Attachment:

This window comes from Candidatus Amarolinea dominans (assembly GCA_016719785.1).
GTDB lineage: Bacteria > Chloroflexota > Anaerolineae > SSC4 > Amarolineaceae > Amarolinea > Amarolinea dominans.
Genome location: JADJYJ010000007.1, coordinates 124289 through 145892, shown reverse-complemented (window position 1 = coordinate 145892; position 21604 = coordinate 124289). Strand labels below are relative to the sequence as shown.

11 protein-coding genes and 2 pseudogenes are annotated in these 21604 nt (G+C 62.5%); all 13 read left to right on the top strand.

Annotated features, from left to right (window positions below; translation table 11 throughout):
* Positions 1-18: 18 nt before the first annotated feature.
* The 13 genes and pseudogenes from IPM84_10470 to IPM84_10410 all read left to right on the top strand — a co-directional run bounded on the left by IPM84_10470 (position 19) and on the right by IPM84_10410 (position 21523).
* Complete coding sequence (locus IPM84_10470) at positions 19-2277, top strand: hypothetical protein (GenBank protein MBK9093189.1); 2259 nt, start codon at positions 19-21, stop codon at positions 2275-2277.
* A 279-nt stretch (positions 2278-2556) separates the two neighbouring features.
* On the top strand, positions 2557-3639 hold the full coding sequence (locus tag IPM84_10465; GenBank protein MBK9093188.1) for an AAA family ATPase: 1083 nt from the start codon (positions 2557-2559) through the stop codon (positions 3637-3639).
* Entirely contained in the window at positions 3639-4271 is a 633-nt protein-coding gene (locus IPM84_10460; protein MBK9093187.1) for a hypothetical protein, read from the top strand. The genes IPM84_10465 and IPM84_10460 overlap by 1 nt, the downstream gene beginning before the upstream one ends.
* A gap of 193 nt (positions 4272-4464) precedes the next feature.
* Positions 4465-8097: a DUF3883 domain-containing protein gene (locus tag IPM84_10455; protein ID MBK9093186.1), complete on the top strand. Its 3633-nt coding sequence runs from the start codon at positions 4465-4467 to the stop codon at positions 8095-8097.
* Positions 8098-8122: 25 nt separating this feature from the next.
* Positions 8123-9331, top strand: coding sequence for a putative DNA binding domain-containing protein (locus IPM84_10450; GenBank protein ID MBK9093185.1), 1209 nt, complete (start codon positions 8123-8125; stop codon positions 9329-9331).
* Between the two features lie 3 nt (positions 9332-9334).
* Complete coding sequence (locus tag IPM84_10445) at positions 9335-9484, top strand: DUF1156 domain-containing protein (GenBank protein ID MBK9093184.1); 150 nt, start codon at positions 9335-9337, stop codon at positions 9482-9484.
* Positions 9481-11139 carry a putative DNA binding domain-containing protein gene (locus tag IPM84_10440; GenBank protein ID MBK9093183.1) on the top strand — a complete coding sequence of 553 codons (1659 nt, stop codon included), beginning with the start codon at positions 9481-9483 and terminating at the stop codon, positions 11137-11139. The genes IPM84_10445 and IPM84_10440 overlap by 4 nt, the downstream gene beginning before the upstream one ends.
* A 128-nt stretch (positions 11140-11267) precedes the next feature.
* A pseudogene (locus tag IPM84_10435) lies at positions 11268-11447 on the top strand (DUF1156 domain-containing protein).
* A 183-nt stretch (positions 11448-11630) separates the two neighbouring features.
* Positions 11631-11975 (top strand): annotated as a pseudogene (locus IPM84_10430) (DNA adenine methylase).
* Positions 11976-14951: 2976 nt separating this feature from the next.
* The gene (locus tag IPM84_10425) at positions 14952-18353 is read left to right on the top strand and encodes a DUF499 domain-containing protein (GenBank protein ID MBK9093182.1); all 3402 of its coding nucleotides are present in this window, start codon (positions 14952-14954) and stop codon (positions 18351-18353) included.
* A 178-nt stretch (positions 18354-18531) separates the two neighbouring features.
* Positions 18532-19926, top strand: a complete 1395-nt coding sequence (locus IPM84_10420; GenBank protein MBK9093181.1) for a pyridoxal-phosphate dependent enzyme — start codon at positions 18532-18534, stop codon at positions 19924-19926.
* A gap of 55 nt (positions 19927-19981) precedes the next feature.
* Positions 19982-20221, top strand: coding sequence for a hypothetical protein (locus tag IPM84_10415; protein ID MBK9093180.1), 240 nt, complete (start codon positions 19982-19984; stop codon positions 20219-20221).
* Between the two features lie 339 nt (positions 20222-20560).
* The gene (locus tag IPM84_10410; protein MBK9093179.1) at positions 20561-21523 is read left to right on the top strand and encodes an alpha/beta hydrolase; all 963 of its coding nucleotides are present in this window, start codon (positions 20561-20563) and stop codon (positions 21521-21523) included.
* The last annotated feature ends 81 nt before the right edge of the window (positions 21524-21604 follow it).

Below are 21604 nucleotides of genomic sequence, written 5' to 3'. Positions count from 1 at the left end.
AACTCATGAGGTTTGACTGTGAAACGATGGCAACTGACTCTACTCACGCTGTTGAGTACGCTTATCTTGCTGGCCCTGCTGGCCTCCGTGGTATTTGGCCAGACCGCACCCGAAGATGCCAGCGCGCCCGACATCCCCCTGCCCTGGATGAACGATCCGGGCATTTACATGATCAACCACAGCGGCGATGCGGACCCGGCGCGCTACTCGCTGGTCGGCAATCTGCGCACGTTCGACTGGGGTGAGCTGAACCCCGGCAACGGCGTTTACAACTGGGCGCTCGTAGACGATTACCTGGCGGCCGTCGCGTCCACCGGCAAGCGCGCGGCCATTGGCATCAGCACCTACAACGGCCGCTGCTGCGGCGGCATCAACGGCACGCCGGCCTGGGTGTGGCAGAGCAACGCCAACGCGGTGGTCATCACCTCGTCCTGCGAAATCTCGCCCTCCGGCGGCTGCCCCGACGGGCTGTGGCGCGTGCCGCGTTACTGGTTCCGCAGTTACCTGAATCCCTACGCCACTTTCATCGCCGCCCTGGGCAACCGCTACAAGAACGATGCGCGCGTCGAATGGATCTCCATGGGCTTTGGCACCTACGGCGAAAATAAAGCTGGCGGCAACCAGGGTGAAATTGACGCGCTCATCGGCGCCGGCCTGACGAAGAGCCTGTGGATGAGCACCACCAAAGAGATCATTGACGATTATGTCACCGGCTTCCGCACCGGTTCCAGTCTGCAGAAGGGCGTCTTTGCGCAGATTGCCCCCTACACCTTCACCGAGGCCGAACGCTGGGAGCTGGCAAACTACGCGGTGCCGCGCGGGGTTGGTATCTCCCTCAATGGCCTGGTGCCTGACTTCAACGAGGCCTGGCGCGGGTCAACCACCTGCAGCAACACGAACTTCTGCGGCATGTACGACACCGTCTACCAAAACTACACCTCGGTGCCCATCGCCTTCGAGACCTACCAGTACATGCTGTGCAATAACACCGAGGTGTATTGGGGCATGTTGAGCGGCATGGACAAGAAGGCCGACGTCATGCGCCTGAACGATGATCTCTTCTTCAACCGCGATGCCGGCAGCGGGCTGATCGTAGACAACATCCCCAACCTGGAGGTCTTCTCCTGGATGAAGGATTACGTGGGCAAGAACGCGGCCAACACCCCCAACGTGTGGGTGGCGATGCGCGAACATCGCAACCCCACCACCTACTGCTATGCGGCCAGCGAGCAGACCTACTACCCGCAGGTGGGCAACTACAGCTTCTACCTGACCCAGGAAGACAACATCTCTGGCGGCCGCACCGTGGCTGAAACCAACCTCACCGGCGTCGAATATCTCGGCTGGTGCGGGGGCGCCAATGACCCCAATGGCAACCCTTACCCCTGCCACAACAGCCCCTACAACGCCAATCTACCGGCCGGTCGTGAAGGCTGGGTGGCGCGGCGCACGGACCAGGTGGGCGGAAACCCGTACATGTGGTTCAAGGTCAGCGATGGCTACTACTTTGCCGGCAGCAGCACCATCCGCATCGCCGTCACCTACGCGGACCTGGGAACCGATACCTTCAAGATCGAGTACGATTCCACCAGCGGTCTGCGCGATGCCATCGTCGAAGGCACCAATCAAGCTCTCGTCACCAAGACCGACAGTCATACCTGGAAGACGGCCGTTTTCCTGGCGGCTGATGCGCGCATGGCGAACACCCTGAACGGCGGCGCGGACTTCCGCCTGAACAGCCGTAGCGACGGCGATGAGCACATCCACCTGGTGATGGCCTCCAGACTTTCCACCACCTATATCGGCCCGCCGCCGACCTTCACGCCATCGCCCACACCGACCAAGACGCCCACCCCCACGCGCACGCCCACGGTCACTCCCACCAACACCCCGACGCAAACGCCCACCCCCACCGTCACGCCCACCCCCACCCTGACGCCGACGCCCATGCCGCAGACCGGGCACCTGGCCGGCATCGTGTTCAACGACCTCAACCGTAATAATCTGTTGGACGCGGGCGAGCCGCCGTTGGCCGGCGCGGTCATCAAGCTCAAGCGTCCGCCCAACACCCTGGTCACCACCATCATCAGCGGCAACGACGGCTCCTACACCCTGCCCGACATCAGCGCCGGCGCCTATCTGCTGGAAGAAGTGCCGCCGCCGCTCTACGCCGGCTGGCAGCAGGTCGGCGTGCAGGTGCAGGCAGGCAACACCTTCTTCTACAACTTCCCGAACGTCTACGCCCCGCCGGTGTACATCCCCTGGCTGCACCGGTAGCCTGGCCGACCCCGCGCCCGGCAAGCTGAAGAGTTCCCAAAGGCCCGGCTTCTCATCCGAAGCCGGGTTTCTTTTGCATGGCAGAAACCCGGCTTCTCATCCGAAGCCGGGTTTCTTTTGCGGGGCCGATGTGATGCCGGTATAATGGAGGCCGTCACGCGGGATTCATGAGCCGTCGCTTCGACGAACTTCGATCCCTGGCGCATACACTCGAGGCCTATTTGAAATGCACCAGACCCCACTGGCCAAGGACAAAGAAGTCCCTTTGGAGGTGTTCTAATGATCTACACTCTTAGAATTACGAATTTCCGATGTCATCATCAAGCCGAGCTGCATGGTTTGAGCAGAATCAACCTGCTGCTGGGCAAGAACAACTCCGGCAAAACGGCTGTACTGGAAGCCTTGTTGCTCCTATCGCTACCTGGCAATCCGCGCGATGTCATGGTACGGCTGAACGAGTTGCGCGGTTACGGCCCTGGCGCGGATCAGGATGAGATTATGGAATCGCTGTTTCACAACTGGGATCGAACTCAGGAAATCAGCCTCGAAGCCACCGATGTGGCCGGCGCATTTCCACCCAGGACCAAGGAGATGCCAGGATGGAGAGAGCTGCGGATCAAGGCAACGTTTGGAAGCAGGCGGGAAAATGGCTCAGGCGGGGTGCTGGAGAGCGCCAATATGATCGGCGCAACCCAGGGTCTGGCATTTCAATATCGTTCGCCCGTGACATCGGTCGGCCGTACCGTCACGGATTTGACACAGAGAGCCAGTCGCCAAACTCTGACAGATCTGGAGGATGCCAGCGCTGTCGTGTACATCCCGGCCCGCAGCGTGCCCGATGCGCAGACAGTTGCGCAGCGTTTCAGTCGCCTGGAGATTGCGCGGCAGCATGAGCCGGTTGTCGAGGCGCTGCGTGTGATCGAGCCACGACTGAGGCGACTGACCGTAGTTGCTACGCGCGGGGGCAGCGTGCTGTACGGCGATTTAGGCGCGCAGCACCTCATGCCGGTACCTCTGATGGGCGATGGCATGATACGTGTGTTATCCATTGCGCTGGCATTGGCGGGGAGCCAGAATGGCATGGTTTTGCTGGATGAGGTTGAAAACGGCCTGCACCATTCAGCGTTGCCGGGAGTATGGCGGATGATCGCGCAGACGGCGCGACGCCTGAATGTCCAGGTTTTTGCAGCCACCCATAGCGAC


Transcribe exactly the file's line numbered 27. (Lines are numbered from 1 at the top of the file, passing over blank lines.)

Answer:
* A gap of 55 nt (positions 19927-19981) precedes the next feature.